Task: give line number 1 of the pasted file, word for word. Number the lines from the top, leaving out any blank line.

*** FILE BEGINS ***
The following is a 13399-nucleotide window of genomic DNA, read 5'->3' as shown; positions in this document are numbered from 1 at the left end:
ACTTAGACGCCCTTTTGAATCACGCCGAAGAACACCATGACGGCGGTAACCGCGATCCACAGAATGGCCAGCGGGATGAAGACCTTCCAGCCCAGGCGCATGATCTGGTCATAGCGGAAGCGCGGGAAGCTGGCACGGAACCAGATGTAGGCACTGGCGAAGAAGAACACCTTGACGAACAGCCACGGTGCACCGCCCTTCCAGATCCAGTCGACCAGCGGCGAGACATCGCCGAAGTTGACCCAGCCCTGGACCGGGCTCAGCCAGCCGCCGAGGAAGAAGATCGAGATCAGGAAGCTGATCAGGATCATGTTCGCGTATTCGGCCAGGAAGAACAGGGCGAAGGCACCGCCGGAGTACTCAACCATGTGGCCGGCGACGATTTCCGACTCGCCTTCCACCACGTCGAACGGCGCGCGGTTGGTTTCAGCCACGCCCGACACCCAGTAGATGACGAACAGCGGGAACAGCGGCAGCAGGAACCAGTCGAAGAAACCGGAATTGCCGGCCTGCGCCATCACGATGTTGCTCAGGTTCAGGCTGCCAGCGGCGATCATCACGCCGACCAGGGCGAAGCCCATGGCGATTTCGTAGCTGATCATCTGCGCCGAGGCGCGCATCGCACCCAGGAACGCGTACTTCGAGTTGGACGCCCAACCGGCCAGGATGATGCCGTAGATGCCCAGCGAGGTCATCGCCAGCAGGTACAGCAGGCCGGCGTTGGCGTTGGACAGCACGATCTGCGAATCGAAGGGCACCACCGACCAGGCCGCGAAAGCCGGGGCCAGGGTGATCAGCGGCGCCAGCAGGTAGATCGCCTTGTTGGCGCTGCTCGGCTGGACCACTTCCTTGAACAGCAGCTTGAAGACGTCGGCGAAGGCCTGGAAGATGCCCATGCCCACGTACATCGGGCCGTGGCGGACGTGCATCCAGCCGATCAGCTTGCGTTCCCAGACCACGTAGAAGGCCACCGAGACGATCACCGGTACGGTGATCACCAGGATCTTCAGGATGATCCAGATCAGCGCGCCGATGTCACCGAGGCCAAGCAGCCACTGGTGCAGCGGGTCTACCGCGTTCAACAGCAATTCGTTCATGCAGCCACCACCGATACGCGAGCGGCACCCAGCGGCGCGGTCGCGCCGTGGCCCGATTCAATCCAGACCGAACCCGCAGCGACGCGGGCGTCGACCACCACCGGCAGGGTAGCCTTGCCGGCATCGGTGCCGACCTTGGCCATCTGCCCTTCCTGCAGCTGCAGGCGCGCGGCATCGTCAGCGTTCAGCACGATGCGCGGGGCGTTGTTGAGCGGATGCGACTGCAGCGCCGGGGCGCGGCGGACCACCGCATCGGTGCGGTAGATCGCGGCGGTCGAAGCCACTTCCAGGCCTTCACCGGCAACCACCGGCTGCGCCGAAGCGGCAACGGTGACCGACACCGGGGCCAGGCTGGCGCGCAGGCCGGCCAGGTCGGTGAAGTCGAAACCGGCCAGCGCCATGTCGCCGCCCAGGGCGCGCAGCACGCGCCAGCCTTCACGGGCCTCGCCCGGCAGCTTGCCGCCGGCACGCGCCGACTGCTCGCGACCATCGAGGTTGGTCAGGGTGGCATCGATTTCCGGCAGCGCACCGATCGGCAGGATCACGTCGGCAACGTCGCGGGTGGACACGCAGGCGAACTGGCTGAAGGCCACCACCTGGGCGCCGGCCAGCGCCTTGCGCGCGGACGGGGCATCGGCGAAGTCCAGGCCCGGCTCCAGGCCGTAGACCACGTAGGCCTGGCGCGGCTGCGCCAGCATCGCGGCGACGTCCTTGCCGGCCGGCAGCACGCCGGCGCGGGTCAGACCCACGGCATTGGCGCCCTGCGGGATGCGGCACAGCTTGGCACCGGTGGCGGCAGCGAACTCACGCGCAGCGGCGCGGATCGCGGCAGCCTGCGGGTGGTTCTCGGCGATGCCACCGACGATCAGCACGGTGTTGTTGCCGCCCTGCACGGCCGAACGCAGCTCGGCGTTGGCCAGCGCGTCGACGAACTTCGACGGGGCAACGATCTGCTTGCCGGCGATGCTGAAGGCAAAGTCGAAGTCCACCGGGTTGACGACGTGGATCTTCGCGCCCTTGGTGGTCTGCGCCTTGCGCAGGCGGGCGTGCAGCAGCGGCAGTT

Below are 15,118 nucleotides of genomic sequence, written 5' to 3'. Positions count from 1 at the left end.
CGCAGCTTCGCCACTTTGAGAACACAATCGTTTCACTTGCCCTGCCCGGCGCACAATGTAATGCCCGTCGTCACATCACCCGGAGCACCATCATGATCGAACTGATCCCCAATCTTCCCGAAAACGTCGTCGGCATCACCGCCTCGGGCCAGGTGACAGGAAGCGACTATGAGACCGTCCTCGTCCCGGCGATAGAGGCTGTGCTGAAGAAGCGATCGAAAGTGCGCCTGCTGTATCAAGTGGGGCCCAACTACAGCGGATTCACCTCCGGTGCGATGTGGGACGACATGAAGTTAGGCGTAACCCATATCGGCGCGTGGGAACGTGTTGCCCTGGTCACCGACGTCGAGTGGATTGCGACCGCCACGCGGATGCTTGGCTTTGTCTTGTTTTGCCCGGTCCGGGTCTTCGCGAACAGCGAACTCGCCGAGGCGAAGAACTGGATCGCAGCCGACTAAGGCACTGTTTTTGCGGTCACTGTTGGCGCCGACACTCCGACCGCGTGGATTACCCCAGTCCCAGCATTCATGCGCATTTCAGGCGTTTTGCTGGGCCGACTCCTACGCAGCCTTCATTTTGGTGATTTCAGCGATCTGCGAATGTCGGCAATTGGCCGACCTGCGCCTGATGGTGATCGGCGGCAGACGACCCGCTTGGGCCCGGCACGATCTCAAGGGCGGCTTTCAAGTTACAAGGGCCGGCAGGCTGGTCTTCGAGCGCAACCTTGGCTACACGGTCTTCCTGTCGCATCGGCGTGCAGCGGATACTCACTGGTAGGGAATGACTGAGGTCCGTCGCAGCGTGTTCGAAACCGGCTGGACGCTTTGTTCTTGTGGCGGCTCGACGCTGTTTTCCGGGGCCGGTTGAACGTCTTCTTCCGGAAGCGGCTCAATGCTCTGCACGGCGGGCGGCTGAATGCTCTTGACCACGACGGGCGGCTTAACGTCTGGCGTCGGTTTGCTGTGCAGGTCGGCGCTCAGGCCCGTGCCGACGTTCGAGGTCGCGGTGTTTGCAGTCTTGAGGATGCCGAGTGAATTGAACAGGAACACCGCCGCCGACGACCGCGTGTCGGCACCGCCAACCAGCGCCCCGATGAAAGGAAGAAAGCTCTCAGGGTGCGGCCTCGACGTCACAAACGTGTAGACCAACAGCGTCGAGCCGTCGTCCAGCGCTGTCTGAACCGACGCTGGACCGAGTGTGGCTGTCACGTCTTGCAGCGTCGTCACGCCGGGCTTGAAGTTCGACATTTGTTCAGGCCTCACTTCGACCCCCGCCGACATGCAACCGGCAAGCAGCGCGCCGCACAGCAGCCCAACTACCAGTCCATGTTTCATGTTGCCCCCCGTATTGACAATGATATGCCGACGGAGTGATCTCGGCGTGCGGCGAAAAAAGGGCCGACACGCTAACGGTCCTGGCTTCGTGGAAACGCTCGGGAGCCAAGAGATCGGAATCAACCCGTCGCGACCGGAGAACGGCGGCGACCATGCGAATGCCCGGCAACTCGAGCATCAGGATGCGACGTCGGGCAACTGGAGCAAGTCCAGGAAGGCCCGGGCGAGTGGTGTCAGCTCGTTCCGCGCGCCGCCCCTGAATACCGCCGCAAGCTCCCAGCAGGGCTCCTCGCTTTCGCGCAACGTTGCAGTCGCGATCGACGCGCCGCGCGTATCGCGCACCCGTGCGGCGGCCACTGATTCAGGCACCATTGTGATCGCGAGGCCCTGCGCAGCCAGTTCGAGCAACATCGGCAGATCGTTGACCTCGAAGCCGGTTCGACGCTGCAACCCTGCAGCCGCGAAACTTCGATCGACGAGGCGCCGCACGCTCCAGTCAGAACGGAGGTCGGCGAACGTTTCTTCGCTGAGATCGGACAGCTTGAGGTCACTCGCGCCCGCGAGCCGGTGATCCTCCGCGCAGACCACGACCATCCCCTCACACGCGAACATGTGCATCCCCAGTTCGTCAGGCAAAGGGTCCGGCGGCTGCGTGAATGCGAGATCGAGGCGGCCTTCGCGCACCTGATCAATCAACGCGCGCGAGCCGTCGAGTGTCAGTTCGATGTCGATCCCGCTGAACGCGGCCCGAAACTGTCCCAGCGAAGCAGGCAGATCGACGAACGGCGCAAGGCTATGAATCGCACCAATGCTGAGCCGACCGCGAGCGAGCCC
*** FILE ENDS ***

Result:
The following is a 13399-nucleotide window of genomic DNA, read 5'->3' as shown; positions in this document are numbered from 1 at the left end: